Senior Accountant Salaries in DC: Where Do You Stand?
- February 18, 2014
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The term “senior accountant” usually refers to an experienced accounting expert holding a position in any of three categories: Accounting consultants, assistant controllers, and certified public accountants at the managerial level. Those falling into these categories may or may not have the word “senior” or “accountant” in their official job titles, but in most cases, they will hold CPA or CMA certification, they will have earned a degree in accounting or finance, and they will have spent at least five years working in public accounting or corporate accounting in any of a wide range of industries, from manufacturing to hospitality.
If the description above applies to your career trajectory, you’ll want to conduct periodic research to make sure your salary stays in line with national and local trends. And if you’re currently searching for work, keep the results of your research in mind as you negotiate with potential employers.
According to our data and reports from our clients and contacts in the DC area, senior level accountants, accounting consultants and assistant controllers for mid-sized firms are earning an average of 80,000 dollars annually, plus comprehensive insurance benefits.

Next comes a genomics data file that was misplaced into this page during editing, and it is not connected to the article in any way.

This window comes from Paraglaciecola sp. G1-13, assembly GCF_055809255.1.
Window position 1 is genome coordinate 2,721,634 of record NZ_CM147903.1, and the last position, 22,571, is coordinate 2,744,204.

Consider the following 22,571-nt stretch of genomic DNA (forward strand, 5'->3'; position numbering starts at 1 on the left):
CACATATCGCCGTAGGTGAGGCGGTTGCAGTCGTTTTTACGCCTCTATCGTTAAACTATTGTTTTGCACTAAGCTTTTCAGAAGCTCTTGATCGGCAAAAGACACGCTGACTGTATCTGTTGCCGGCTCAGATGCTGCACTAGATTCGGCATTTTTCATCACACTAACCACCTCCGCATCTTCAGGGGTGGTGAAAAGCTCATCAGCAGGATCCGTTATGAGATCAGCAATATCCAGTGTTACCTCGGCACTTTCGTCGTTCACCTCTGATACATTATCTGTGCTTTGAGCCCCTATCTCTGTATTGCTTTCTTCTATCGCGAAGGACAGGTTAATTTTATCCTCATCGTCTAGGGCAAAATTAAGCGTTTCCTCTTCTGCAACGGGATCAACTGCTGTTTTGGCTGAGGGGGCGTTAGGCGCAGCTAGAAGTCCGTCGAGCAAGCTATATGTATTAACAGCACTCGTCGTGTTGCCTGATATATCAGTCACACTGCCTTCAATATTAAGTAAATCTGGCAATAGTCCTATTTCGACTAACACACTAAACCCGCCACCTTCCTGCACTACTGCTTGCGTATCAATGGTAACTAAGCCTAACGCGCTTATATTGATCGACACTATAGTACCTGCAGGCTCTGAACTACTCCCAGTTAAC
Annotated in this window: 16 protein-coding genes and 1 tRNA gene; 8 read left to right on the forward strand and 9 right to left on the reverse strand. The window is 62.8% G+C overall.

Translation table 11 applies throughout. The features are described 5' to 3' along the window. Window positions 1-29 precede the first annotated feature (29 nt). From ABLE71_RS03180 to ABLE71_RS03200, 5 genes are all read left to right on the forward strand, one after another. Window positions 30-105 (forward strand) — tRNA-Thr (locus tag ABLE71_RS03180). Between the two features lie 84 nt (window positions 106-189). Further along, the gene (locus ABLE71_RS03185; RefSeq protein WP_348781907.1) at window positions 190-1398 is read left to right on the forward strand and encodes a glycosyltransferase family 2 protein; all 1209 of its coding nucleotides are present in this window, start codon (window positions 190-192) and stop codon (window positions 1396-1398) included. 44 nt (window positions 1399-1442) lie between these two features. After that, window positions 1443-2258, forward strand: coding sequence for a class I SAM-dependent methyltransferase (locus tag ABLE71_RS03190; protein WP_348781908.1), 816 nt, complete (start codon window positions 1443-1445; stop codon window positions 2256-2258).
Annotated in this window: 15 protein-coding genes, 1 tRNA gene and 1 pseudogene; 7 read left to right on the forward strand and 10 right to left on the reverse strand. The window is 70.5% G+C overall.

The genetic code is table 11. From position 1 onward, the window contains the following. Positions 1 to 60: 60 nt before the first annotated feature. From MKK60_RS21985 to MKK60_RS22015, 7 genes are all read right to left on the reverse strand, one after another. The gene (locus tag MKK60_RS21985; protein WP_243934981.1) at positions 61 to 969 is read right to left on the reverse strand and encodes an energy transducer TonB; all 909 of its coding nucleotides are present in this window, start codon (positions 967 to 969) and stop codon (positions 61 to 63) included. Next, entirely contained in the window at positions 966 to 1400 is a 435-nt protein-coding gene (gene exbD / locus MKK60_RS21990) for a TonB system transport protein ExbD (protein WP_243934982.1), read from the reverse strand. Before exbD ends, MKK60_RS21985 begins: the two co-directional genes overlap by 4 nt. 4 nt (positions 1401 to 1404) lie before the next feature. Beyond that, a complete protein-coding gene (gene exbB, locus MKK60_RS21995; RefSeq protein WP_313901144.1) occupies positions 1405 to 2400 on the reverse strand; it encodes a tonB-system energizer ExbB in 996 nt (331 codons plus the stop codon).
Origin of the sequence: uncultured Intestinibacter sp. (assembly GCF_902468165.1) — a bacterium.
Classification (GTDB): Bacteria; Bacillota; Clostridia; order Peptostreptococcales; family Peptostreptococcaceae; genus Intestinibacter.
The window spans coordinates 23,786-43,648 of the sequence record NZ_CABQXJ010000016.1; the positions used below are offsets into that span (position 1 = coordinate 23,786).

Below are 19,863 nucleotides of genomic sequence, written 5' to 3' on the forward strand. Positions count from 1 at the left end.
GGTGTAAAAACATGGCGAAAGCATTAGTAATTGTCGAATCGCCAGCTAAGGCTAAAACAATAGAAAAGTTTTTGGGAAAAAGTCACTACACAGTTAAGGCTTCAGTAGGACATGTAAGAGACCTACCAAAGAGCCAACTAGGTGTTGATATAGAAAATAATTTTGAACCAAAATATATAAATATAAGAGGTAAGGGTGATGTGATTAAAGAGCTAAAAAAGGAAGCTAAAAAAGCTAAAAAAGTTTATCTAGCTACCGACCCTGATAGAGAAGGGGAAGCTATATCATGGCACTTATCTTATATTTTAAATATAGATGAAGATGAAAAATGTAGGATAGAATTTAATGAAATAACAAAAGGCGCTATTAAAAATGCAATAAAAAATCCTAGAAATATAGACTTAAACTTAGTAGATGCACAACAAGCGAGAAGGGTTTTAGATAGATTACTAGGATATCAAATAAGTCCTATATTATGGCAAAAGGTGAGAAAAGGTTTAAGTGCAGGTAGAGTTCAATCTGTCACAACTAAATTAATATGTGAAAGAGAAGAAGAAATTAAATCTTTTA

In the DC area, the market for senior accountants peaked in 2011, with average salaries reaching an all-time high of about 80,000 - 90,000 dollars. But since that time, salaries have fluctuated and in many cases have been scaled back. Offers are on the rise again in 2014. Senior accountants for large and international firms earn at the highest end of the spectrum, on average taking home about 90,000 annually. Accounting consultants at smaller firms drop into the lower end of the spectrum at an average of 75,000.
Before negotiating an offer with a potential employer, review every available source of information and weigh your findings against your personal level of experience and the balance between your unique skill sets and your employer’s needs. You’ll also need to factor in your commuting costs, living costs, and your ability to obtain competing offers.